HazMat Leak in Boston

Wednesday, September 24, 2014 @ 02:09 PM gHale


A pressure relief valve on a tank filled with liquid nitrogen let go and caused a hazardous materials situation Monday morning in the Longwood section of Boston, officials said.

Firefighters responded to the scene of a hazardous materials situation when liquid nitrogen leaked outside of a building at the Harvard School of Public Health.

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The hazardous leak forced hundreds of people to evacuate as fire crews shut down three buildings.

“The main danger from it is asphyxiation. In other words, that gas could displace the oxygen in the air. Then, you know, we can’t breathe if we don’t have oxygen,” said Boston Fire Department Dep. Chief Bernard Tully.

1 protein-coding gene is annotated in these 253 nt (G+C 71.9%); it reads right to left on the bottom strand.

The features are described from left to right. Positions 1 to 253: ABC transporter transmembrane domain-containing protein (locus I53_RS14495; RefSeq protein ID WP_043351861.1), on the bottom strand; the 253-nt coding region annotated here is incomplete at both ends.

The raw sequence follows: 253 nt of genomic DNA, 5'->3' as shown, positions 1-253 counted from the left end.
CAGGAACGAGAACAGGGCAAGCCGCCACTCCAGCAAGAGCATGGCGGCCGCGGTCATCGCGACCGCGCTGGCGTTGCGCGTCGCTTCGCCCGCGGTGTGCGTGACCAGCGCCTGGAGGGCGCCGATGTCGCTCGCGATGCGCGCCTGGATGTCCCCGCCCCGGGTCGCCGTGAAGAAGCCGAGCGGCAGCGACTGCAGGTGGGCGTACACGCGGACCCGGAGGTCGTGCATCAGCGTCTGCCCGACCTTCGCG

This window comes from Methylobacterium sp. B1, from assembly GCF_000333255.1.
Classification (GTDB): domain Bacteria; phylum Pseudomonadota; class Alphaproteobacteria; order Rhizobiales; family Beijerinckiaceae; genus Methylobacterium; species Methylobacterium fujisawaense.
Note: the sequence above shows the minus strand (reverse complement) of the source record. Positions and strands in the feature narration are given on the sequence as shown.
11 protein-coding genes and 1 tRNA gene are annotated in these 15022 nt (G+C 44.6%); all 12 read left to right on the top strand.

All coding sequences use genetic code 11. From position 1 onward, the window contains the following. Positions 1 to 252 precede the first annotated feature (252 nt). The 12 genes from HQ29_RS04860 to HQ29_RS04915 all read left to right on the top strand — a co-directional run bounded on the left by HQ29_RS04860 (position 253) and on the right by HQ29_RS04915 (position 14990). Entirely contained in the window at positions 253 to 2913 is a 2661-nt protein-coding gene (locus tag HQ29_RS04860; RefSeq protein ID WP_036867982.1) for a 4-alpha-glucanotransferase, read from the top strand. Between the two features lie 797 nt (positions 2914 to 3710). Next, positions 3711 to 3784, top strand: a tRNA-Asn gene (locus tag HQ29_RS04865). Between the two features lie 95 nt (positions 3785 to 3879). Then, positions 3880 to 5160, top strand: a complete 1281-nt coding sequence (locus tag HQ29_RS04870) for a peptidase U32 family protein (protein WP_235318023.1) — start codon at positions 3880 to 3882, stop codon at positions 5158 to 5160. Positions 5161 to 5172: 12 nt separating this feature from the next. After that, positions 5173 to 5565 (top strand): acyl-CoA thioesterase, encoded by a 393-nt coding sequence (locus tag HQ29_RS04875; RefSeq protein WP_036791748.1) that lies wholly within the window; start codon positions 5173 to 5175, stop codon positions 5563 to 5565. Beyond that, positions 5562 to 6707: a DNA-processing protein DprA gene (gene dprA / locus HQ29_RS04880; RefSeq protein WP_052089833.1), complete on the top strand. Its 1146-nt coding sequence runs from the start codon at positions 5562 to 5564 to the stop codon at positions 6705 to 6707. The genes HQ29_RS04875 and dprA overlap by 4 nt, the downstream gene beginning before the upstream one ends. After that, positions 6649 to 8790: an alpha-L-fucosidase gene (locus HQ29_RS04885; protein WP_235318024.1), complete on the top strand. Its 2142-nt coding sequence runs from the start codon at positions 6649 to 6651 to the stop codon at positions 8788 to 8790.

Fire officials said it started when two 3,000-pound tanks ended up filled with liquid nitrogen in the morning. For some reason, the pressure relief valve on one let go. The gas is not flammable.

Officials said they did worry about oxygen levels inside the buildings.

“You could see it coming up there. The thing that impressed me was the amount of fire department response,” said a professor who arrived to teach a class, but ended up going out for breakfast with his students instead.

The condensation cloud of nitrogen blanketed the ground as dozens of workers crammed into the congested Longwood area.

By mid-morning, the buildings reopened and there were no injuries in the incident.

There will be an investigation into the incident.



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